10. I do not want to have to print out assignments
  11. I am worried about having a good enough computer to deal with marking assignments online
  12. In my subject it is difficult produce electronic assignments e.g. maths notation or Cyrillic script
  13. I am worried that online submission will make it easier to plagiarise
  14. I think online assignment submission will be more stressful for student

Student statements

  1. I currently hand write my assignments
  2. I would be confident about the security of submitting my assignments online
  3. I have the technical skills to submit an assignment online
  4. If I submitted an assignment online, I would like to receive confirmation of receipt by email
  5. I would welcome the additional time the option of online submission would offer in meeting a deadline
  6. I would be happy to receive my work back electronically
  7. I think that online assignment submission would speed up turnaround of my assignments
  8. I prefer handwritten comments on my assignment
  9. I find typed feedback easier to read
  10. I currently submit my assignments by hand
  11. I currently submit my assignments by post

We are hopeful we have captured the most common attitudes, but it is hard to balance the positive and negative and there is always the worry that this will draw attention to points of view that would have never have occurred to our stakeholders if we had not brought it up.  If anyone has any experience in this area and can suggest anything they found useful it would be great to hear from you.

Technology and task

Tuesday, June 16th, 2009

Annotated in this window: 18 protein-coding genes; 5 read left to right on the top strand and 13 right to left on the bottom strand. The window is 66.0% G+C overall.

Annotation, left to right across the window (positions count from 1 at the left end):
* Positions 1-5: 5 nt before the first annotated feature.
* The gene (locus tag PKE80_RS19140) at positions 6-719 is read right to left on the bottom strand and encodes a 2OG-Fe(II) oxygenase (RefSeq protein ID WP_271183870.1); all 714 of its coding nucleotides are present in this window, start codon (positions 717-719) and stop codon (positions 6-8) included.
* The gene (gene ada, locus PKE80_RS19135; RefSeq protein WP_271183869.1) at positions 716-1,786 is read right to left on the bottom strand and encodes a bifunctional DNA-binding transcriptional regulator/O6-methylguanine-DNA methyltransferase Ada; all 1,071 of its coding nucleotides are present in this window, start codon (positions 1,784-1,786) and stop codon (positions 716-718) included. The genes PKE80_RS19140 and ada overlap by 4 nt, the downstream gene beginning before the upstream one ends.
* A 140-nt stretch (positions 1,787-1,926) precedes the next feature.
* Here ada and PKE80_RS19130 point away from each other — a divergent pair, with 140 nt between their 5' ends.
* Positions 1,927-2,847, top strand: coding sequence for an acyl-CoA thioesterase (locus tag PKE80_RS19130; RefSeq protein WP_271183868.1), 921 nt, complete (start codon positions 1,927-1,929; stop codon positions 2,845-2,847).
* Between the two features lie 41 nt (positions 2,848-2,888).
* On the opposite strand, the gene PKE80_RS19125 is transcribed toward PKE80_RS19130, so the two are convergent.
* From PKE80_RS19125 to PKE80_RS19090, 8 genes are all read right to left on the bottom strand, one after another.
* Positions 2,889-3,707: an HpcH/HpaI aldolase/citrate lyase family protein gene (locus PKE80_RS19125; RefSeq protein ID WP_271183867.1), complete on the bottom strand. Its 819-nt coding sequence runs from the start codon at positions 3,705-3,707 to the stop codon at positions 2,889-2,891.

After talking to individuals in the department over several months we finally arranged our first wide scale events open to all departmental staff.

To try and move away from suggesting how we thought they might use technology and  to keep the focus on what they would really find useful, we started by asking them to identify challenges around specific tasks and only then moved onto thinking about using technology to support these. These were mapped against a matrix of “things you want to do” versus “things you have to do” and “student’s pastoral/administrative experience” to “students academic experience”.  In a couple of the groups we worked with there was a diagonal sweep (see below)

Technology and Task

with required tasks more on the administrative side and aspirational tasks more academic, as might be expected, but others were far more mixed.  As has been a continuous theme in this project an overwhelming impression was how much we do as a department. More specifically it proved a useful addition to our attempts to rein in the scope of the project from its original, far too broad starting point to the more manageable place that we find ourselves today.